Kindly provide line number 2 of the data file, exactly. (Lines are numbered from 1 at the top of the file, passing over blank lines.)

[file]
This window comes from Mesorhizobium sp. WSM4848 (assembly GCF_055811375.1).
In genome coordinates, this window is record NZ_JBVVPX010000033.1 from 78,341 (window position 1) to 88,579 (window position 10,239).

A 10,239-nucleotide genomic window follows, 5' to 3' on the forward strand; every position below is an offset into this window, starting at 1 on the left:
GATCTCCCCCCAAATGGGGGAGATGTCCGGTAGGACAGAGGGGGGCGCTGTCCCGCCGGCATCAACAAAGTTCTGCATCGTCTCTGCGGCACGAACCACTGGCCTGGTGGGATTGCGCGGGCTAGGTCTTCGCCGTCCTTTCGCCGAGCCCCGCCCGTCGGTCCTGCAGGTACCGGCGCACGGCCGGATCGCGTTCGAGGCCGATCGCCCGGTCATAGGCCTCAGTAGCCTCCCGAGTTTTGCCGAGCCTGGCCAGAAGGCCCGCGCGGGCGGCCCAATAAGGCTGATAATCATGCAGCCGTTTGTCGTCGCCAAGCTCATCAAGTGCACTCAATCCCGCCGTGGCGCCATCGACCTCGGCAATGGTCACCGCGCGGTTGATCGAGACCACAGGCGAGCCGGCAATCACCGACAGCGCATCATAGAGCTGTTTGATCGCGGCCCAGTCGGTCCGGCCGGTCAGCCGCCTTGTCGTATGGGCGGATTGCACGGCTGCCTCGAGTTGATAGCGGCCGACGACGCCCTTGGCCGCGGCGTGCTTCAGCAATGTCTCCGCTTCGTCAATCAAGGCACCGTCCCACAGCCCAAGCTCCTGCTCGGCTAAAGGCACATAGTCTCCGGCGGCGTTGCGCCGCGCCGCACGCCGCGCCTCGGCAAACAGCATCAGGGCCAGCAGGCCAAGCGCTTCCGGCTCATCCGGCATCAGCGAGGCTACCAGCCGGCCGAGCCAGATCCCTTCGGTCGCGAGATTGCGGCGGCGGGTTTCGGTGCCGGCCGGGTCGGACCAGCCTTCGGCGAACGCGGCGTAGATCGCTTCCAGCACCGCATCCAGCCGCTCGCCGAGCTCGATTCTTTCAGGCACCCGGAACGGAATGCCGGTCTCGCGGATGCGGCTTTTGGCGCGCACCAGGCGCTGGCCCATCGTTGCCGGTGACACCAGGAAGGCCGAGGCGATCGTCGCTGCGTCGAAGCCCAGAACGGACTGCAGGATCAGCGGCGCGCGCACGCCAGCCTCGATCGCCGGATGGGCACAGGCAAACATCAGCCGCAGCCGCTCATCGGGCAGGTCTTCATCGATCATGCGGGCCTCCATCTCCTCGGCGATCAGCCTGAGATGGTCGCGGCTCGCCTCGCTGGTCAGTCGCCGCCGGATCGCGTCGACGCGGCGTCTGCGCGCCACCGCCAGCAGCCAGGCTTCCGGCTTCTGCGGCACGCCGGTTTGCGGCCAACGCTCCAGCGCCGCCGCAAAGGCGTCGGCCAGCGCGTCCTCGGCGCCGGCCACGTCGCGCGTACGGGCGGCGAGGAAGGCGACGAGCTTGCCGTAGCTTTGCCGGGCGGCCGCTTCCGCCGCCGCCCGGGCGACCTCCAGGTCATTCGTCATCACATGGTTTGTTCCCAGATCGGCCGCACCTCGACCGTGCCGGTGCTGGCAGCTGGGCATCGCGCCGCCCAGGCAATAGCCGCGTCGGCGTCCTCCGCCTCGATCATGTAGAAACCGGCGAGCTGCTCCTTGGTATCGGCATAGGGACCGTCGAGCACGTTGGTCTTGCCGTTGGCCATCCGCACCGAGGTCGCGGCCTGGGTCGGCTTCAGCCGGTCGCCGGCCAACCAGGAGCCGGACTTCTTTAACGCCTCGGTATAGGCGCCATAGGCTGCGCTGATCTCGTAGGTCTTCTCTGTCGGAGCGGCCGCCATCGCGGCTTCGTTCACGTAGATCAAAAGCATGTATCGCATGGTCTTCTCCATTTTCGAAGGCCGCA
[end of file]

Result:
In genome coordinates, this window is record NZ_JBVVPX010000033.1 from 78,341 (window position 1) to 88,579 (window position 10,239).